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  • Samuel at Gilgal

    This year I will be sharing brief excerpts from the articles, sermons, and books I am currently reading. My posts will not follow a regular schedule but will be published as I find well-written thoughts that should be of interest to maturing Christian readers. Whenever possible, I encourage you to go to the source and read the complete work of the author.

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Sin!

The following is by Thomas Boston:

Learn the evil of sin. Sin is a stream that will carry down the sinner, until he is swallowed up in the ocean of wrath! The pleasures of sin are bought too dear, at the rate of everlasting burnings!

What did the rich man’s purple clothing and sumptuous food avail him, when in hell he was encircled by purple flames, and could not have a drop of water to cool his tongue?

Alas! that men should indulge themselves in sin which will bring such bitterness in the end! That they should drink so greedily of the poisonous cup, and hug that serpent in their bosom that will sting them to the heart!

OK to Bully Christians?

The White House anti-bullying spokesman is Dan Savage. Savage is the founder of a pro-LGTB anti-bullying campaign. On April 13th, he turned an anti-bullying speech at the National High School Journalism Conference into an all-out attack on Christians and Christianity. Almost 100 students walked out during Savage’s diatribe. Savage mocked the Bible and anyone who believes it. He also urged the students to ignore the “bull —-” taught by the Bible. He proceeded to then call the students who walked out during his speech “pansy-a—d.” Obviously, bullying Christians is acceptable to the White House.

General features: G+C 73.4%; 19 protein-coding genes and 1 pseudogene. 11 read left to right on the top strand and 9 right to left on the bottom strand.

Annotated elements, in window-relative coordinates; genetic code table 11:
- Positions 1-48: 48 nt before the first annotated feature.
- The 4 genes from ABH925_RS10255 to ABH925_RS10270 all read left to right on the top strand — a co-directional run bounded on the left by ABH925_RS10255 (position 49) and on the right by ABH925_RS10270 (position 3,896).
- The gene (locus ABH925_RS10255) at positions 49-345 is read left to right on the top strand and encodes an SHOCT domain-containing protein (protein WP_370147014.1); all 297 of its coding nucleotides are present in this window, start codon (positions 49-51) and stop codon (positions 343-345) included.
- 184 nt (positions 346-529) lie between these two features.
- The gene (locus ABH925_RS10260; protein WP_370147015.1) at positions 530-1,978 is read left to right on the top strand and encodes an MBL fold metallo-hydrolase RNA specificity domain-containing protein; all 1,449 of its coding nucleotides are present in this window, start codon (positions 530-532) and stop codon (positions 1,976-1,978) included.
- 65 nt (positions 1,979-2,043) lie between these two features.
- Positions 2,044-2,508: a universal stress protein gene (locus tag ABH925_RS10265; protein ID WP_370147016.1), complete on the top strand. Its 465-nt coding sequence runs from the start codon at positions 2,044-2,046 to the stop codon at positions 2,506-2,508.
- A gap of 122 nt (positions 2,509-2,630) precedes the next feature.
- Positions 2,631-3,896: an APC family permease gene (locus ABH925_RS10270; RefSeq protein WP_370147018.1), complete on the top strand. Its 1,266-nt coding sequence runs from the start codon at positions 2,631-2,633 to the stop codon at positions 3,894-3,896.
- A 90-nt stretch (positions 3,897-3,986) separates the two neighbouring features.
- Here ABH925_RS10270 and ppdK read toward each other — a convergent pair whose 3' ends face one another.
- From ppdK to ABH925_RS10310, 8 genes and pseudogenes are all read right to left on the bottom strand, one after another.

Read more about this subject. . . .

Now, consider and contrast the above incident with the following quotation from Justice Joseph Story who served on the Supreme Court of the United States from 1811 to 1845.

[I]t is impossible for those, who believe in the truth of Christianity, as a divine revelation, to doubt, that it is the especial duty of government to foster, and encourage it among all the citizens and subjects. This is a point wholly distinct from that of the right of private judgment in matters of religion, and of the freedom of public worship according to the dictates of one’s conscience. (From Justice Story’s Commentaries on the Constitution of the United States, January 6, 1833)

[A] malicious intention . . . to vilify the Christian religion and the Scriptures. . . . would prove a nursery of vice, a school of preparation to qualify young men for the gallows and young women for the brothel. . . . Religion and morality . . . are the foundations of all governments. Without these restraints no free government could long exist. (Updegraph v. Commonwealth, 1824)

I find it amazing to see how far from our noble beginnings our government and people of this United States have fallen. Then again; it is always the disposition of the natural man to suppress the truth when it suits his own desires.

Faith, Peace, and Joy

Faith can do what nothing else can; it gives us joy and peace. Faith is the key which opens the gates of heaven. How can there be an objection to this means of salvation which is established by the mercy and the wisdom of God? Charles H. Spurgeon writes: